All SNPs for this study were genotyped on a custom Illumina iSelect assay panel as part of the third stage of CGEMS as described previously (11). In brief, a total of 6652 SNPs, including 1400 SNPs to monitor population stratification, were attempted in 22 057 samples, including quality control duplicates. Duplicate samples yielded a 99.97% concordance rate. Subjects with <90% completion (n = 1350), missing covariate data or sparse group (n = 104), likely an intra-study duplicate based on genotype concordance ≥99% (n = 18), or non-European ancestry defined by <0.80 European admixture as estimated using STRUCTURE (27) (n = 372) were excluded, leaving 10 272 cases and 9123 controls for analysis. SNPs with <80% completion within a study were removed from analysis for that study. SNPs that failed to provide genotypes for more than six studies (n = 1), had a minor allele count ≤10 (n = 7) or had genotypes that were inconsistent with Hardy–Weinberg proportions among controls (P < 0.001) (n = 1) were excluded from analysis, leaving 79 SNPs for analysis.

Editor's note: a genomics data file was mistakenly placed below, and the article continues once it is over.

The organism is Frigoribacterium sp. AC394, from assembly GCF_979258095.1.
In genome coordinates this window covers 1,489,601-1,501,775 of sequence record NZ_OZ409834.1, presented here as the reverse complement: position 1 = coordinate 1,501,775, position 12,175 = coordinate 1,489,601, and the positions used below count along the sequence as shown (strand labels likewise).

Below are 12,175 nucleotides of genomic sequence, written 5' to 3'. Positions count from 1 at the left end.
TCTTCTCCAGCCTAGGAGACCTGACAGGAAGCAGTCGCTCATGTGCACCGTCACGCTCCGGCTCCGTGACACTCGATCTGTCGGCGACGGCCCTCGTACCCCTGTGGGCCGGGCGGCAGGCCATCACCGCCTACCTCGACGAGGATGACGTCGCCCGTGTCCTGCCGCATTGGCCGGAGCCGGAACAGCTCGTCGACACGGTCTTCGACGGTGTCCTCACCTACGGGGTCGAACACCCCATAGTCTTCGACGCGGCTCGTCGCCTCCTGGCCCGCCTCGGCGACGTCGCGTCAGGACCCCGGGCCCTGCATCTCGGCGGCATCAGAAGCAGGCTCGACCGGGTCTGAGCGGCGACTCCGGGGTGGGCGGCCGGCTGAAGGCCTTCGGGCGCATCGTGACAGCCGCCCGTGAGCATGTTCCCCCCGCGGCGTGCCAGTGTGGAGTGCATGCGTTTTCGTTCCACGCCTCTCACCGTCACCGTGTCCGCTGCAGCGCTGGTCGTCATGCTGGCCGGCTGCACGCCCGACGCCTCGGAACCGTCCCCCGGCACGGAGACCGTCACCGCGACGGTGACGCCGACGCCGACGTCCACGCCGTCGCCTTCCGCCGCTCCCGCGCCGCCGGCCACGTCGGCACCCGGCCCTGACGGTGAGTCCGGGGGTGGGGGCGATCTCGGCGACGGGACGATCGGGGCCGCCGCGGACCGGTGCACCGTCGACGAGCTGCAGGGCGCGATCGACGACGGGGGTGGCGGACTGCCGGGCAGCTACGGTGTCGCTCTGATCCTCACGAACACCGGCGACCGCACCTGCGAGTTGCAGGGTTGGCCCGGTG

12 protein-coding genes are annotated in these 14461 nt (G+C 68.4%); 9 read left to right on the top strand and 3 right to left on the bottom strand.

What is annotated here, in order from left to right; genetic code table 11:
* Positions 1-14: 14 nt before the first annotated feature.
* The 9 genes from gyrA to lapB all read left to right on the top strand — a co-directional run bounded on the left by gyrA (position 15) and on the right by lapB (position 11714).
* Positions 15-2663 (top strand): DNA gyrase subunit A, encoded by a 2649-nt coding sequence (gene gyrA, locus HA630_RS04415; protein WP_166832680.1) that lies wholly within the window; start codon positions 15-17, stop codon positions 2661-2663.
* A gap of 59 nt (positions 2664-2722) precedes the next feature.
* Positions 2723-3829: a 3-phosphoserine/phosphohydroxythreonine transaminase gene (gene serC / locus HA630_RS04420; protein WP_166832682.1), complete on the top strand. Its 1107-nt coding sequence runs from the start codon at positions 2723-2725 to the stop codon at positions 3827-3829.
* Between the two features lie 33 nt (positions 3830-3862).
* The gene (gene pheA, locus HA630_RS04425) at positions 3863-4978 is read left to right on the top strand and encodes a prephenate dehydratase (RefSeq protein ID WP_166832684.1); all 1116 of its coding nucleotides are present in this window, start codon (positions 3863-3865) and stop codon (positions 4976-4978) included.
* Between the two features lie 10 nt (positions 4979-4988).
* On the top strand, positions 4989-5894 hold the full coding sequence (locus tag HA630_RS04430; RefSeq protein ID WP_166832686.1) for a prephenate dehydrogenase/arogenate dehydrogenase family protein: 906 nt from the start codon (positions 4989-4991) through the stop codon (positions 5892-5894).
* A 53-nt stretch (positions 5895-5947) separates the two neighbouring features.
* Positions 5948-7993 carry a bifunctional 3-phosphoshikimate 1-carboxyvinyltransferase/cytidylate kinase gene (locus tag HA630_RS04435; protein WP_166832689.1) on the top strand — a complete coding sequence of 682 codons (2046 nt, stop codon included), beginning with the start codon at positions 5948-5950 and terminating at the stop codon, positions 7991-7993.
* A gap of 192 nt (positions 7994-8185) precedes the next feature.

To explore the possibility that other variants in the region could be related to risk, we imputed the 249 071 bp region encompassing our genotyped SNPs using IMPUTE2 and the 1000 Genomes Project data (June 2010 release). A total of 653 SNPs were imputed from this region, but only SNPs with a quality score (i.e. info) >0.40 were considered for analysis (N = 353). All imputed SNPs were analyzed using SNPTEST v.2.2.0 accounting for imputation uncertainty.